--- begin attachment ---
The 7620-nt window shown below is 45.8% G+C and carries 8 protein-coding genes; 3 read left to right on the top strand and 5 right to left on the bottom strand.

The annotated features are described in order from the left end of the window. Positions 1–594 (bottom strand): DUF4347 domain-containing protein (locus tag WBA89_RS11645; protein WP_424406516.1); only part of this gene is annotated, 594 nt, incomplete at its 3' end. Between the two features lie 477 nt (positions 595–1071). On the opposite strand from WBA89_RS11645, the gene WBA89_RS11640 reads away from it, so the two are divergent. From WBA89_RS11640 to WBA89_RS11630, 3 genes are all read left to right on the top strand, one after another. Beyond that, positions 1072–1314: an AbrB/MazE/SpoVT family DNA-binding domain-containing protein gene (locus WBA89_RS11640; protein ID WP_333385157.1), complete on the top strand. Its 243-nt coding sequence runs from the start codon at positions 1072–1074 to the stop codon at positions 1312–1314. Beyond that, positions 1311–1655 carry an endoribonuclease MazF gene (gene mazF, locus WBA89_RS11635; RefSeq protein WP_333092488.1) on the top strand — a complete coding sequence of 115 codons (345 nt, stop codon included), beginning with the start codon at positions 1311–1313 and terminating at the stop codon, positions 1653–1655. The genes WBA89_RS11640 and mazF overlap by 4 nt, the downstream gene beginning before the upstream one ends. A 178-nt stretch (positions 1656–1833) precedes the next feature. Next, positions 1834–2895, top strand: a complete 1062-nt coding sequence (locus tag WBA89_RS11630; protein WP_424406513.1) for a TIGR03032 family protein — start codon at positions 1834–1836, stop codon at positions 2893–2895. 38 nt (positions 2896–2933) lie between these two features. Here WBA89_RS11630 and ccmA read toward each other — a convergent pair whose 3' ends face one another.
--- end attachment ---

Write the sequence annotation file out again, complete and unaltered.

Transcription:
The 7620-nt window shown below is 45.8% G+C and carries 8 protein-coding genes; 3 read left to right on the top strand and 5 right to left on the bottom strand.

The annotated features are described in order from the left end of the window. Positions 1–594 (bottom strand): DUF4347 domain-containing protein (locus tag WBA89_RS11645; protein WP_424406516.1); only part of this gene is annotated, 594 nt, incomplete at its 3' end. Between the two features lie 477 nt (positions 595–1071). On the opposite strand from WBA89_RS11645, the gene WBA89_RS11640 reads away from it, so the two are divergent. From WBA89_RS11640 to WBA89_RS11630, 3 genes are all read left to right on the top strand, one after another. Beyond that, positions 1072–1314: an AbrB/MazE/SpoVT family DNA-binding domain-containing protein gene (locus WBA89_RS11640; protein ID WP_333385157.1), complete on the top strand. Its 243-nt coding sequence runs from the start codon at positions 1072–1074 to the stop codon at positions 1312–1314. Beyond that, positions 1311–1655 carry an endoribonuclease MazF gene (gene mazF, locus WBA89_RS11635; RefSeq protein WP_333092488.1) on the top strand — a complete coding sequence of 115 codons (345 nt, stop codon included), beginning with the start codon at positions 1311–1313 and terminating at the stop codon, positions 1653–1655. The genes WBA89_RS11640 and mazF overlap by 4 nt, the downstream gene beginning before the upstream one ends. A 178-nt stretch (positions 1656–1833) precedes the next feature. Next, positions 1834–2895, top strand: a complete 1062-nt coding sequence (locus tag WBA89_RS11630; protein WP_424406513.1) for a TIGR03032 family protein — start codon at positions 1834–1836, stop codon at positions 2893–2895. 38 nt (positions 2896–2933) lie between these two features. Here WBA89_RS11630 and ccmA read toward each other — a convergent pair whose 3' ends face one another.